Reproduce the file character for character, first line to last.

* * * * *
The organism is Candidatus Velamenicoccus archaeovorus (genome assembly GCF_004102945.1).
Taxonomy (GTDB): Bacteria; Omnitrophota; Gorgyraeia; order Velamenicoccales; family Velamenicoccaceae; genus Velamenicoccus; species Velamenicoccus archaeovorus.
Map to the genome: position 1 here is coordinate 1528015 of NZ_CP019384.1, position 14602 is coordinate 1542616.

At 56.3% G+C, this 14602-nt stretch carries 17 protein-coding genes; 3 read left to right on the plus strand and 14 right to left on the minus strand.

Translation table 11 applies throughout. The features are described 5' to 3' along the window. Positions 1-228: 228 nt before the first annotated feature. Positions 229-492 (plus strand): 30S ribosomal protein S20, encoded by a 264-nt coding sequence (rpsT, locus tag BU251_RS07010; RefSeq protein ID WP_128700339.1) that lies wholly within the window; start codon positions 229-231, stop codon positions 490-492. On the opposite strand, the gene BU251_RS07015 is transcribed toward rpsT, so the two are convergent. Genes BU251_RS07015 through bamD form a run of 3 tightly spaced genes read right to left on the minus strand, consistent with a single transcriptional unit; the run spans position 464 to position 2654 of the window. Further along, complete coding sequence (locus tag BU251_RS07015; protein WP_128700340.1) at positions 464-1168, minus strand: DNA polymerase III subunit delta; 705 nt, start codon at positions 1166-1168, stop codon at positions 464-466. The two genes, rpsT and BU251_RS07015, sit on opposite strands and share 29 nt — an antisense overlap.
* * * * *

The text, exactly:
The organism is Candidatus Velamenicoccus archaeovorus (genome assembly GCF_004102945.1).
Taxonomy (GTDB): Bacteria; Omnitrophota; Gorgyraeia; order Velamenicoccales; family Velamenicoccaceae; genus Velamenicoccus; species Velamenicoccus archaeovorus.
Map to the genome: position 1 here is coordinate 1528015 of NZ_CP019384.1, position 14602 is coordinate 1542616.

At 56.3% G+C, this 14602-nt stretch carries 17 protein-coding genes; 3 read left to right on the plus strand and 14 right to left on the minus strand.

Translation table 11 applies throughout. The features are described 5' to 3' along the window. Positions 1-228: 228 nt before the first annotated feature. Positions 229-492 (plus strand): 30S ribosomal protein S20, encoded by a 264-nt coding sequence (rpsT, locus tag BU251_RS07010; RefSeq protein ID WP_128700339.1) that lies wholly within the window; start codon positions 229-231, stop codon positions 490-492. On the opposite strand, the gene BU251_RS07015 is transcribed toward rpsT, so the two are convergent. Genes BU251_RS07015 through bamD form a run of 3 tightly spaced genes read right to left on the minus strand, consistent with a single transcriptional unit; the run spans position 464 to position 2654 of the window. Further along, complete coding sequence (locus tag BU251_RS07015; protein WP_128700340.1) at positions 464-1168, minus strand: DNA polymerase III subunit delta; 705 nt, start codon at positions 1166-1168, stop codon at positions 464-466. The two genes, rpsT and BU251_RS07015, sit on opposite strands and share 29 nt — an antisense overlap.